By Mailee Hung.
I find myself continually fascinated by how many cool people I meet through climbing. I’ve met surgeons, artists, accountants, rope access workers, welders, baristas, and, yes, of course, fun-employed dirtbags. It’s amazing to me that, despite the wide variety of backgrounds and range of experiences climbers come from, they always feel like My People.
But even so, moving to a new area can seem like starting over. When I first moved to San Francisco, it was hard not to be overwhelmed by the sheer size of the gyms here. Having come from Santa Cruz with its tight-knit community, the vibe felt totally different and I was shocked by the number of people that crammed into Dogpatch Boulders and Mission Cliffs during post-work rush hours. My prior gym social life had been dictated by the relatively minuscule number of regulars, so walking into Dogpatch Boulders when there were more people there in an hour than there might be in a whole day at Pacific Edge was a little intense. But I was confident that I would find My People again—after all, everyone at a climbing gym has at least one thing in common.
My anecdotal experience seems to be a fitting allegory for what’s happening to climbing at large. Every year, more and more people find a hobby, a practice, or a home in this singular sport. If you haven’t noticed it at the crags, then certainly you can see it in the culture at large: rock climbing is appearing on billboards in Times Square; sport climbing has made its way to the 2020 Olympic Games; and 40 new gyms opened across North America in the last year alone (two of which were Touchstone gyms!). This influx of new climbers makes for an even more exciting and eclectic bunch, but the de facto nature of climbing friendships seems to be changing.
And this is a good thing! Rather than becoming BFFs with the only other person who has the same climbing availability you do, now we can find more and more like-minded folks who also share our passion for the sport.
Everyone comes to their community in different ways, but I was curious to see if there were any factors held in common across various climbing backgrounds. Working at Dogpatch Boulders, I’ve met an even broader variety of people across the spectrum of climbing experience and level, from climbing for less than one year to over twenty, bouldering from V2 to V12. I asked some of these folks how they met their gym friends and learned that, indeed, there were some pieces of advice that could be used by climbers both new and old looking to find Their People too.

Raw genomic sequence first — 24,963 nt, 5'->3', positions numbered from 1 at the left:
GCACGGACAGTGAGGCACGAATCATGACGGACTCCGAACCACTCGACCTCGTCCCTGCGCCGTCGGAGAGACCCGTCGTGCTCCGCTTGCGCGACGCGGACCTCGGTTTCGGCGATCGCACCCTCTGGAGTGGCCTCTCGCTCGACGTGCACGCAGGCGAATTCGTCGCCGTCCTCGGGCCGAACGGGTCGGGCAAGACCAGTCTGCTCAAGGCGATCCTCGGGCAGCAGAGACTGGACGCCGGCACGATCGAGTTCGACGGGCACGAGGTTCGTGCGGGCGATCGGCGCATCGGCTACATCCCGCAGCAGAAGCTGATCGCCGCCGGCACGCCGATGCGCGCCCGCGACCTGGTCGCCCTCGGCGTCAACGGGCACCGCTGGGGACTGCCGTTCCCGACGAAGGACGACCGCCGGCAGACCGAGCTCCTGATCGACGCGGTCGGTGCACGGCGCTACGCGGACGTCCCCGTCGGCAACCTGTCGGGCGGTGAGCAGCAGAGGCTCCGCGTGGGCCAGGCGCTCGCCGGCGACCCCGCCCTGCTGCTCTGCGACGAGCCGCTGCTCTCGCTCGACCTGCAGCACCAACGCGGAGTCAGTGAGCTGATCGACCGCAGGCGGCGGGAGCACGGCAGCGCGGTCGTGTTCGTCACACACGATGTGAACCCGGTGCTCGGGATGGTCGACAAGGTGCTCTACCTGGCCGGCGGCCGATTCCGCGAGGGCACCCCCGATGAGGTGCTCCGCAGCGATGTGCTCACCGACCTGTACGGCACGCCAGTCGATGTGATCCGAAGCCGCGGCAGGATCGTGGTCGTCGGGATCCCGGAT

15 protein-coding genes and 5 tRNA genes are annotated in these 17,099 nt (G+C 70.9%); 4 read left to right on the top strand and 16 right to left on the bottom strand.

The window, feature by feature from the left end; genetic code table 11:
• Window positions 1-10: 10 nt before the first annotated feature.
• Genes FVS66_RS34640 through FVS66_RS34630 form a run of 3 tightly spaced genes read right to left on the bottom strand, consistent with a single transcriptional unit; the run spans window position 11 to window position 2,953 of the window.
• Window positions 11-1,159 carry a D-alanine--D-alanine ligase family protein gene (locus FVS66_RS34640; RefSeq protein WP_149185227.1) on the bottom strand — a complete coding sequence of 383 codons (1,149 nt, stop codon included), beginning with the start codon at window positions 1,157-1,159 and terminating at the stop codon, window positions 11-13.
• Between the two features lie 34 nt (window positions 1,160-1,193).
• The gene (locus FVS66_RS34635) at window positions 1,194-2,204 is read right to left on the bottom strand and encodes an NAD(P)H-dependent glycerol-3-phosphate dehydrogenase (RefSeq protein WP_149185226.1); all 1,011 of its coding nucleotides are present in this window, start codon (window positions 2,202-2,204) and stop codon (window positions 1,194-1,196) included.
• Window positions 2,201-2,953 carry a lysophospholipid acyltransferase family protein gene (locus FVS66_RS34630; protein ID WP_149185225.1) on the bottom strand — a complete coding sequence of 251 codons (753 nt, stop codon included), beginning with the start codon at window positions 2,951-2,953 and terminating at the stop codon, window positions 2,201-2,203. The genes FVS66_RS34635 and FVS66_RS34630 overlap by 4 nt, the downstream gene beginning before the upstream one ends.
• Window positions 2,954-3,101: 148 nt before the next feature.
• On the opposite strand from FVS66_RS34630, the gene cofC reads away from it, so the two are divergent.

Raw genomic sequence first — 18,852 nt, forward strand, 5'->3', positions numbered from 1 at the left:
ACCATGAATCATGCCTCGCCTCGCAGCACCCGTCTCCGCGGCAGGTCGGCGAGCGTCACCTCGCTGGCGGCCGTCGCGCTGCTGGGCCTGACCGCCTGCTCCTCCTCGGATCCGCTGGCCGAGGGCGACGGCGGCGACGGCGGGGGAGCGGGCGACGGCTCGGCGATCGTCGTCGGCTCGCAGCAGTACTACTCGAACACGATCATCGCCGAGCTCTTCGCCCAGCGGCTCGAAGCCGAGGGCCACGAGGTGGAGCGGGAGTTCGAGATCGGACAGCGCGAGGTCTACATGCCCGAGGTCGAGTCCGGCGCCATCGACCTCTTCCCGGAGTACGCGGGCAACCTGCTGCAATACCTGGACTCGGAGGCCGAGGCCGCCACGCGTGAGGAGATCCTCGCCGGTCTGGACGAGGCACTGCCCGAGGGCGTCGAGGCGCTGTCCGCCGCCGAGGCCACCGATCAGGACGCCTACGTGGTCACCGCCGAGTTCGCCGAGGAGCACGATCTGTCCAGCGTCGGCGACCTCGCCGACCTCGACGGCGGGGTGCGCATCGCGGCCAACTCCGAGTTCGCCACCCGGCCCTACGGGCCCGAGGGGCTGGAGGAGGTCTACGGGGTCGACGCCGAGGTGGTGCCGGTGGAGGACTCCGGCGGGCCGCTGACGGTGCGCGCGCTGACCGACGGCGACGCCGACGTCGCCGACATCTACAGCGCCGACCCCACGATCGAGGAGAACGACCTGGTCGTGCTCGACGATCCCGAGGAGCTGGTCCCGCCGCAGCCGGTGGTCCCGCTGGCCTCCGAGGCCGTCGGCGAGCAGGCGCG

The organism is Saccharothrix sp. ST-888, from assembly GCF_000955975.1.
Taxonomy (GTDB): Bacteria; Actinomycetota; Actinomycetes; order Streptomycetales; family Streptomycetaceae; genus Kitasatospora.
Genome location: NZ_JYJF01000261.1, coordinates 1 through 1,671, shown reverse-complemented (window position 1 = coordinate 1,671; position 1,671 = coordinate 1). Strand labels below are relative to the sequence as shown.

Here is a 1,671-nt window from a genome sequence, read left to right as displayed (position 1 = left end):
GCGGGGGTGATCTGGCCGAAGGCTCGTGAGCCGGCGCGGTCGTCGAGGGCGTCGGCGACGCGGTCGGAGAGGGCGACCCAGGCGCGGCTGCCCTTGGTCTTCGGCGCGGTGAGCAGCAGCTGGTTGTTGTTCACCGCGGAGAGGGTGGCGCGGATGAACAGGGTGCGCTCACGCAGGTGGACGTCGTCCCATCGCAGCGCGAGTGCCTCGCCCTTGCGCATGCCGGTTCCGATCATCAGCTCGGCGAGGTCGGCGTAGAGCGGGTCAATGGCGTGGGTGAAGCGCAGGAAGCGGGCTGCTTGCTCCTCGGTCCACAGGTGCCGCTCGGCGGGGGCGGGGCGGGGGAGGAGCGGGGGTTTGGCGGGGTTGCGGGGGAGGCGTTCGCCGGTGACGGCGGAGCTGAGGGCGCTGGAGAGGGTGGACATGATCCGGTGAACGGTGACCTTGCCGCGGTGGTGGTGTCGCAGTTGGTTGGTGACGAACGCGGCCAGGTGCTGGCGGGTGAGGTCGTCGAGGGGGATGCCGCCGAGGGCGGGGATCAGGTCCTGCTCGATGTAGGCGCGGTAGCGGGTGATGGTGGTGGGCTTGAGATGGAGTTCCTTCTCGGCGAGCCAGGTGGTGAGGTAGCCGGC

Perhaps unsurprisingly, one of the best ways to make climbing friends is to actually show up and climb! This is especially helpful if you set aside some regular days and times for climbing. Familiarity generally makes it easier to strike up a conversation with strangers, and several people mentioned gravitating towards the folks they recognized. For Eleyne and Becca, both Dogpatch regulars (and strong contenders for Touchstone’s cutest couple), this familiarity naturally progressed into closer friendships. As Becca puts it, “You see certain faces repeatedly (often because you’re working the same problems)—at some point you start talking not just about climbing.”
Ask for beta
Dogpatch Boulders manager and self-proclaimed climbing lifer Justin says that at both the gym and the crag, it’s just natural to strike up a conversation with people in close proximity to you, and here is where having something in common can be really helpful. He advises, “just be courteous and introduce yourself to other climbers trying the climbs you’re working on.” Asking for ideas or information about a particular climb is a great way to get talking to one another (as well as help you send!). In fact, this is a piece of advice that nearly everyone I spoke to recommended. Having personally made a few friends when a gripe about sloper crimps segued into a conversation about sci-fi, I can say truthfully that this method works!